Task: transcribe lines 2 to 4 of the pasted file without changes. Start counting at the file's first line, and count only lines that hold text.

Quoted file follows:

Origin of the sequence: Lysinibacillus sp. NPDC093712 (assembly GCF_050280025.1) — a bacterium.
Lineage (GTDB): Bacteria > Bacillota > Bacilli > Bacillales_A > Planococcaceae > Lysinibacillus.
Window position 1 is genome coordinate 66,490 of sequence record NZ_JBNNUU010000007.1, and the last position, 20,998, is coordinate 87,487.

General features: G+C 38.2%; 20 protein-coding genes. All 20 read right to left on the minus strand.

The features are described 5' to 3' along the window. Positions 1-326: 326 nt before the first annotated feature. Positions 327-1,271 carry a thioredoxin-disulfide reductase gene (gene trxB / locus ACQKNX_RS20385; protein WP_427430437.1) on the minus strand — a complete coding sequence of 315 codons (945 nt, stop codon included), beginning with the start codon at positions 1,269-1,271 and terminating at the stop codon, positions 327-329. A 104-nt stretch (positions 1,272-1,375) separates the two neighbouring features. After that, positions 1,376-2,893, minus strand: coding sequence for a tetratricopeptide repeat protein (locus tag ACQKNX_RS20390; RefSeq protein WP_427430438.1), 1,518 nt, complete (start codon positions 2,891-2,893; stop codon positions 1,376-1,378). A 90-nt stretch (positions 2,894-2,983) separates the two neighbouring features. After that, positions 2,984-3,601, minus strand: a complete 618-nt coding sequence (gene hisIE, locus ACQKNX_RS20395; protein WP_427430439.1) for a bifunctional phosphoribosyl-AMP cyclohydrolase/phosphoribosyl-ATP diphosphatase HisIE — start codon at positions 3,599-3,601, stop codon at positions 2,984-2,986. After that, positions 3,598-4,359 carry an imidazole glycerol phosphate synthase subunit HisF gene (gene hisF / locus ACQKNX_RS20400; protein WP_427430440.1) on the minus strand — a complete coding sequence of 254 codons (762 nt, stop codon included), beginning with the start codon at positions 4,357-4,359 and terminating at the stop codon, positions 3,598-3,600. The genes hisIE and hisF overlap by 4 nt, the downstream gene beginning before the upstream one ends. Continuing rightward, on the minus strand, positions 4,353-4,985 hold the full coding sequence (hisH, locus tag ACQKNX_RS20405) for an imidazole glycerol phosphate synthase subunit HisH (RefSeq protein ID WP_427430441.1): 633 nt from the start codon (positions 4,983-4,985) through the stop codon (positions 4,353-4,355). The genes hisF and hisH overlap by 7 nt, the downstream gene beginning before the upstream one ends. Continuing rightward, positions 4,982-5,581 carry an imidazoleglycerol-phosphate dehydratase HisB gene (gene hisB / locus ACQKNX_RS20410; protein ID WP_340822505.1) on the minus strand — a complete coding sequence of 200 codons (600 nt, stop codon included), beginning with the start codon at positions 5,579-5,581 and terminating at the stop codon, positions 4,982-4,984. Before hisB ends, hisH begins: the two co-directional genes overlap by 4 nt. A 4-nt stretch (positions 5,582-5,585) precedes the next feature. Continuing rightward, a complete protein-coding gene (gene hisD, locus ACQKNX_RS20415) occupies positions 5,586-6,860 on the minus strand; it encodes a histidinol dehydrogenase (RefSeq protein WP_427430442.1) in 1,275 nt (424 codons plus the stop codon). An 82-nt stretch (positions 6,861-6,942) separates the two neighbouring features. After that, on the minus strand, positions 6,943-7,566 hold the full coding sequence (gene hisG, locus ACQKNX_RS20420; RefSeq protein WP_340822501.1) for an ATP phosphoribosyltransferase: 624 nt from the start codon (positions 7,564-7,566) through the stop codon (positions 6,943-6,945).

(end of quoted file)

Lineage (GTDB): Bacteria > Bacillota > Bacilli > Bacillales_A > Planococcaceae > Lysinibacillus.
Window position 1 is genome coordinate 66,490 of sequence record NZ_JBNNUU010000007.1, and the last position, 20,998, is coordinate 87,487.

General features: G+C 38.2%; 20 protein-coding genes. All 20 read right to left on the minus strand.